If you liked 300 then you’ll love the stories on this list because underdogs are loved by everyone. It gives us hope when a David defeats a Goliath that maybe we too can achieve big things despite our lack of talent and resources. We feel that maybe just our passion and willpower will be enough to carry us to victory. It’s not impossible as we have seen time and again in history. Here are some such stories where the smaller force won great wars.
Tigranes was an Armenian king who ruled the great land of Armenia in 69 BC. The Romans didn’t like him because he wasn’t Roman and wanted to defeat him so they sent a force of just 10,000 troops under the general Lucullus. He was very confident despite the fact that Tigranes had a force of about 300,000. He knew that most of Tigranes army was made up of peasants who were not trained in the art of war while his 10,000 troops were professional soldiers who had been trained to follow orders, kill and win wars. He went head on into the Armenian army and went for their strongest point, a hill, and captured it. The undisciplined Armenians had no chance and most of the soldiers just scattered and ran away in panic. Who were left on the field were slaughtered by the Romans.
5. Battle of Watling Street:
In 61 AD, the Roman Empire had just conquered Britain. The Britons got together and decided to fight back. The Roman Governor Gaius Paulinus only had two legions which totaled to 10,000 men while the local Britons were 80,000 strong. But the Romans knew war like no other and knew how strategy could help them win. So they assembled in a narrow field that had forests on either side. It created a funnel into which the unwise Britons went one after the other only to get slaughtered. Because of the funnel, the Britons had to wait for their chance to even get close to the Roman shields and as soon as they got there, they were hacked by spears and swords. In the end the Britons had to retreat but were blocked off by their own wagons that they had placed at the end of the field in a line. It was a slaughter.
In 1610, long before Poland got invaded by multiple forces, it decided to do some invading and land grabbing of its own. It decided to strike at the city of Smolensk in Sweden. 30,000 Swedish and Russian soldiers marched to save Smolensk and were faced with 5,500 Polish cavalry men in the village of Klushino. The Swedish/Russian cavalry had upgraded to guns instead of swords and their strategy was to charge up the enemy, fire their one shot and then turn back to reload their guns while the next wave came in. The Polish had swords and didn’t have to waste time reloading anything. What followed was a massacre in which the crazed Polish cavalry hacked its way through the Swedish/Russian army which was busy reloading and in the end they had to surrender.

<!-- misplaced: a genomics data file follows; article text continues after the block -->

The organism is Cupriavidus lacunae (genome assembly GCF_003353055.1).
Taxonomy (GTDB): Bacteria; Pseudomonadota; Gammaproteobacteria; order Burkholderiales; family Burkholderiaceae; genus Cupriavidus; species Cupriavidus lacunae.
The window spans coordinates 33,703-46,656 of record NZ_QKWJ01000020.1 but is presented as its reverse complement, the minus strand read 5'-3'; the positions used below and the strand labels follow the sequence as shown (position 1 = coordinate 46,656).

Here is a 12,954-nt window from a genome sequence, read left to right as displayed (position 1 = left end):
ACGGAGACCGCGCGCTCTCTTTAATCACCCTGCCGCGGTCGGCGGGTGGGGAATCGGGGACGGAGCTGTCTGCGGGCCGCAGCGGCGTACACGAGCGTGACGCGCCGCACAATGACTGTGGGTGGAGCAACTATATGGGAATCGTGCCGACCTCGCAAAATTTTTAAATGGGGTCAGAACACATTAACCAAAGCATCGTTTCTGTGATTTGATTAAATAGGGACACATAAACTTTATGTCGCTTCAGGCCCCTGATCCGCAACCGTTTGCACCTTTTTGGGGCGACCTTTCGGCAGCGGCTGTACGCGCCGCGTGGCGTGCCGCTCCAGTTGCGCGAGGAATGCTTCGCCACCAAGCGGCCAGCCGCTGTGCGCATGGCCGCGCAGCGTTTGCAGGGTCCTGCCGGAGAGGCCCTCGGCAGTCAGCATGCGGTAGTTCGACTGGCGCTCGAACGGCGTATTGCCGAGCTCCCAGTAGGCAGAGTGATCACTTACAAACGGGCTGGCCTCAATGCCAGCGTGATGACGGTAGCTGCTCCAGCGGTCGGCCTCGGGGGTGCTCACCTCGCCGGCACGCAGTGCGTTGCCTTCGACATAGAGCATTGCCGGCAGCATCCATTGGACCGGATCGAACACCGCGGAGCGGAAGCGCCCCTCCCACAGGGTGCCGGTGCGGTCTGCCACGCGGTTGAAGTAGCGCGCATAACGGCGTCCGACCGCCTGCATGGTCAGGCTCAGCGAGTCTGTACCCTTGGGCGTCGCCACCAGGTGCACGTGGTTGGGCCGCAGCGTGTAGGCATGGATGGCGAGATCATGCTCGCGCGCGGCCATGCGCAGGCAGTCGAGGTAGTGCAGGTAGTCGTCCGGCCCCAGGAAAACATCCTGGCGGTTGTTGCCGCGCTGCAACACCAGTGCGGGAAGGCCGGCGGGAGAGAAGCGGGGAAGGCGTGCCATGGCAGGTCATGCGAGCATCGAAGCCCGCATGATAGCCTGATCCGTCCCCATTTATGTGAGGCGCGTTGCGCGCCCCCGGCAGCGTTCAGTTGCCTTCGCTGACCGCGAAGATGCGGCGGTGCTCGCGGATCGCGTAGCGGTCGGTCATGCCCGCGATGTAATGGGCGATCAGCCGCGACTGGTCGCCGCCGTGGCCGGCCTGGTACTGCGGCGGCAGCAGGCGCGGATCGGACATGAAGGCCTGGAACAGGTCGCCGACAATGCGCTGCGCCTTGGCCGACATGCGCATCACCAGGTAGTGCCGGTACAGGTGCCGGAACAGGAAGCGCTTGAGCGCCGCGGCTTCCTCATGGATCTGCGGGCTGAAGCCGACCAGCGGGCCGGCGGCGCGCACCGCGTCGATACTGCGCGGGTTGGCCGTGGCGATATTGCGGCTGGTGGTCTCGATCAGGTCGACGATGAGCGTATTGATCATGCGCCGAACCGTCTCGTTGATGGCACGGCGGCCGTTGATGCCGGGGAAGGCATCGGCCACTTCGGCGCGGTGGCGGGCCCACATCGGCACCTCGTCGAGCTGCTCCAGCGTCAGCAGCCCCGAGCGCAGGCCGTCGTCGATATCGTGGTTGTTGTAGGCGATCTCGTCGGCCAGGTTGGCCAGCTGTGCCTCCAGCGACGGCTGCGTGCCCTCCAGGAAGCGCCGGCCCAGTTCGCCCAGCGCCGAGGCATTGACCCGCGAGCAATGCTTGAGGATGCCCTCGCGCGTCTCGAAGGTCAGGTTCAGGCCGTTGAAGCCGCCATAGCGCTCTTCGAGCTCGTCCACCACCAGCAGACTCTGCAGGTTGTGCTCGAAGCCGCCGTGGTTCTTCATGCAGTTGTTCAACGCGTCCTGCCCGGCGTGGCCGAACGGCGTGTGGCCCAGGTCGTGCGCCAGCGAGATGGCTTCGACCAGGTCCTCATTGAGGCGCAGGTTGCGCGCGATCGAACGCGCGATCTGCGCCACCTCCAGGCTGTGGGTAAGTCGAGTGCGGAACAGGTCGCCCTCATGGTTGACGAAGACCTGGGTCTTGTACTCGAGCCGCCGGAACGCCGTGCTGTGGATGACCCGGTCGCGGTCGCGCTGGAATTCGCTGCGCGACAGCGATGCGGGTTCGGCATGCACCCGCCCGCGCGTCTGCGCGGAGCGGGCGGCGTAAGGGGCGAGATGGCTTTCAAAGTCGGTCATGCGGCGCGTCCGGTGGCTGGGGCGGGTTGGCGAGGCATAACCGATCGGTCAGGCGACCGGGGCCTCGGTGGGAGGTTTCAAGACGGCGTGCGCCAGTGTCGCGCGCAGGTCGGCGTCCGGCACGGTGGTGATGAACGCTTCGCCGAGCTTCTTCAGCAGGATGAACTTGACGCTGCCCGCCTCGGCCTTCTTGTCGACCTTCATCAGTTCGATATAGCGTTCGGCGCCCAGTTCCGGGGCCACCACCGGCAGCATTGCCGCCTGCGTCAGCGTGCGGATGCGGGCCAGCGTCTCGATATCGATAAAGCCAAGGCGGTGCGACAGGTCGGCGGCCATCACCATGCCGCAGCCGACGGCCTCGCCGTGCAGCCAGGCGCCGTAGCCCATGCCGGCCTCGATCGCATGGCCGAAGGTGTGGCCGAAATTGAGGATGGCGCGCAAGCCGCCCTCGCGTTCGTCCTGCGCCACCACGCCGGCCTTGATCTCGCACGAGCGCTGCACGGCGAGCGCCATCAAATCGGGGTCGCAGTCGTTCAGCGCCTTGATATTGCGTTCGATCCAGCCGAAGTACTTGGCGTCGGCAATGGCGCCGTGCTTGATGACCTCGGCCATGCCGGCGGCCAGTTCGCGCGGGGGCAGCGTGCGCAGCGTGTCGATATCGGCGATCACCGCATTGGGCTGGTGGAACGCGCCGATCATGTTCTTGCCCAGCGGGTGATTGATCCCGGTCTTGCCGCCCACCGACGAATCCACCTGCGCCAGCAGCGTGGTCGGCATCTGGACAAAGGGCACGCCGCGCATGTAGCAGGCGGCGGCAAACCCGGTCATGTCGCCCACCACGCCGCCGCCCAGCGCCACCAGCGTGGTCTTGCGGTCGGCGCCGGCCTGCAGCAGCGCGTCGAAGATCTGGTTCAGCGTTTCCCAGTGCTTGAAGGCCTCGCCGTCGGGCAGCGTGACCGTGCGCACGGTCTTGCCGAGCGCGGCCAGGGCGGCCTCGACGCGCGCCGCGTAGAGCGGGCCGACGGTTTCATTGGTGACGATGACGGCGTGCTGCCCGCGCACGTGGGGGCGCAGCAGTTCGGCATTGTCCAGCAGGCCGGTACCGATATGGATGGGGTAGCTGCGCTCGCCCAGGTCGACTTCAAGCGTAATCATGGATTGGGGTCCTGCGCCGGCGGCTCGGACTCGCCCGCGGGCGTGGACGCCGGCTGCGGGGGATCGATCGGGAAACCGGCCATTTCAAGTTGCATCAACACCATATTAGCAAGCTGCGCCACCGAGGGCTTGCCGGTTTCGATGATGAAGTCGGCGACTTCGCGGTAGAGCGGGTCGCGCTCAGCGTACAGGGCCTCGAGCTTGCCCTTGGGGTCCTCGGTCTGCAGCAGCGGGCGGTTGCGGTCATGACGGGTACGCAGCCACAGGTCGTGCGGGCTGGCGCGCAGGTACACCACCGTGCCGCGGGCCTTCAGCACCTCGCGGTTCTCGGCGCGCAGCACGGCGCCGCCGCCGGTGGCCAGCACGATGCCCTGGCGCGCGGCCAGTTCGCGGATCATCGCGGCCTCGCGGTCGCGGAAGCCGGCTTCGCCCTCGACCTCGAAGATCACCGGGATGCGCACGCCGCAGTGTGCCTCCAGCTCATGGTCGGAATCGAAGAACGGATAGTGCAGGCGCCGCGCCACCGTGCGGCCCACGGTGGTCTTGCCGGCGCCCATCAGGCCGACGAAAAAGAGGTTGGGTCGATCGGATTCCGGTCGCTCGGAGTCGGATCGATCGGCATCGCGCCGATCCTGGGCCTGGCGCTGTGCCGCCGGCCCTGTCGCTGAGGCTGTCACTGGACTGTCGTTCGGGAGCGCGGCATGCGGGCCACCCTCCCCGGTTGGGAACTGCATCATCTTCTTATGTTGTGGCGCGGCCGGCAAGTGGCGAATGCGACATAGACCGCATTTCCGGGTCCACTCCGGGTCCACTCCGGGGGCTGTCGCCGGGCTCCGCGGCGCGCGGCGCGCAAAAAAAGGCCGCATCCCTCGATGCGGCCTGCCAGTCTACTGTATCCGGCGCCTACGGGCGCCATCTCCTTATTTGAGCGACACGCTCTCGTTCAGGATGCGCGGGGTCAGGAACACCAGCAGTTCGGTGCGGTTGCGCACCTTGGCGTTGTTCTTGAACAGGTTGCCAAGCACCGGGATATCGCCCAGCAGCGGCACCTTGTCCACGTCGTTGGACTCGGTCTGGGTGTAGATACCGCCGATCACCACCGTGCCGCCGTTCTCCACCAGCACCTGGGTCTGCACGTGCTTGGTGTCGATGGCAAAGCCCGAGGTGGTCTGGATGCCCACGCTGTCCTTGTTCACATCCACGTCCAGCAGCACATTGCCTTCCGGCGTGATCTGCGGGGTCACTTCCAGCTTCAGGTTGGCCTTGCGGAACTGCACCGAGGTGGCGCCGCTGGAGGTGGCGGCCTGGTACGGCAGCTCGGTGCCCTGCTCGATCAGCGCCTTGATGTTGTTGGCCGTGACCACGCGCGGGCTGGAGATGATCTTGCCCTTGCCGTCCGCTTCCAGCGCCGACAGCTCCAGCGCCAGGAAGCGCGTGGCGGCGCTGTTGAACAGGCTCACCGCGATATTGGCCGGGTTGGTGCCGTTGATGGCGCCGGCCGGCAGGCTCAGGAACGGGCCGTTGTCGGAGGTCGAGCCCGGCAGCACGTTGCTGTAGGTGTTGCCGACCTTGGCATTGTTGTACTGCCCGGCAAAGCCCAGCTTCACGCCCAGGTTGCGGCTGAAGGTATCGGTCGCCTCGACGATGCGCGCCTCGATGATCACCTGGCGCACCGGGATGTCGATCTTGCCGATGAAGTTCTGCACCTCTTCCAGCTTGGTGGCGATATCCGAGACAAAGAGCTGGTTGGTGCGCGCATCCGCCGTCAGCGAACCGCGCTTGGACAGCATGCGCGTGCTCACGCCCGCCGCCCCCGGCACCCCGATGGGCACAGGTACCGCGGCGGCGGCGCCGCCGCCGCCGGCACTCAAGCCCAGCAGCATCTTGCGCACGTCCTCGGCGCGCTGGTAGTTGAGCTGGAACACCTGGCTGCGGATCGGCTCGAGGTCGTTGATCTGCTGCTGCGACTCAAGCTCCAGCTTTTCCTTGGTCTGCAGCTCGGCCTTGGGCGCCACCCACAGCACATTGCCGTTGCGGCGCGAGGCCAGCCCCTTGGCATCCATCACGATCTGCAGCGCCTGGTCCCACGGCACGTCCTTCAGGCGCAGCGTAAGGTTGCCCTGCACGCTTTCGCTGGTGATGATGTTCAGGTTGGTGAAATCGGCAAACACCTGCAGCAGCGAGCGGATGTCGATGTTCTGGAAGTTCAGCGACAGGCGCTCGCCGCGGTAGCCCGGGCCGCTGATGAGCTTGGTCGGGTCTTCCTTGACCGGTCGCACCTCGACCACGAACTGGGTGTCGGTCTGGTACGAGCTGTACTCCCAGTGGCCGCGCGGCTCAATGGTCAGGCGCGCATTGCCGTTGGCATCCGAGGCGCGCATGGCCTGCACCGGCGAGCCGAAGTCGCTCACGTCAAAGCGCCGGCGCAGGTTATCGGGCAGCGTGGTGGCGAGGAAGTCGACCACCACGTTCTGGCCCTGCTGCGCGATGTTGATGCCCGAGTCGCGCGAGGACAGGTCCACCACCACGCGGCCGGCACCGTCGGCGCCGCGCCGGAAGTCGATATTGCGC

Narva was the gateway to the Baltic under the Swedes and the Russians wanted it all costs. In 1703 the Russians decided to attack that area to get a port on the Baltic. Peter the Great from Russia sent 35,000 troops and surrounded Narva. Emperor Charles of Sweden sent just 8000 men but he had the weather on his side. A blizzard forced both forces to sit tight and wait till it blew over but in the afternoon the Swedes realized that the wind was blowing right into the Russians and that they were effectively blinded by the snow. The 8000 strong Swedish army surprised the Russian army which wasn’t expecting any attacks till the storm was over. They killed 15,000 men and captured the rest.
1. Myeongnyang Strait:
The Japanese navy was very strong and in 1590 they were causing havoc in Korea and China during the Imjin War. By 1597 they had destroyed all of Korean navy except for 13 badly wrecked ships. The Japanese arrived with 330 ships and tried to invade Korea once again. The admiral, Yi Sun-shin of Korea gathered his 13 ships and placed them strategically at Myeongnyand Strait which was very narrow. The Japanese fleet was of no use in this narrow strait. As they tried to enter the 13 Korean ships blew the hell out of them with their cannons. In the end the Japanese lost 33 ships and 8,000 men and 90 more ships were badly damaged and they had no choice but to retreat.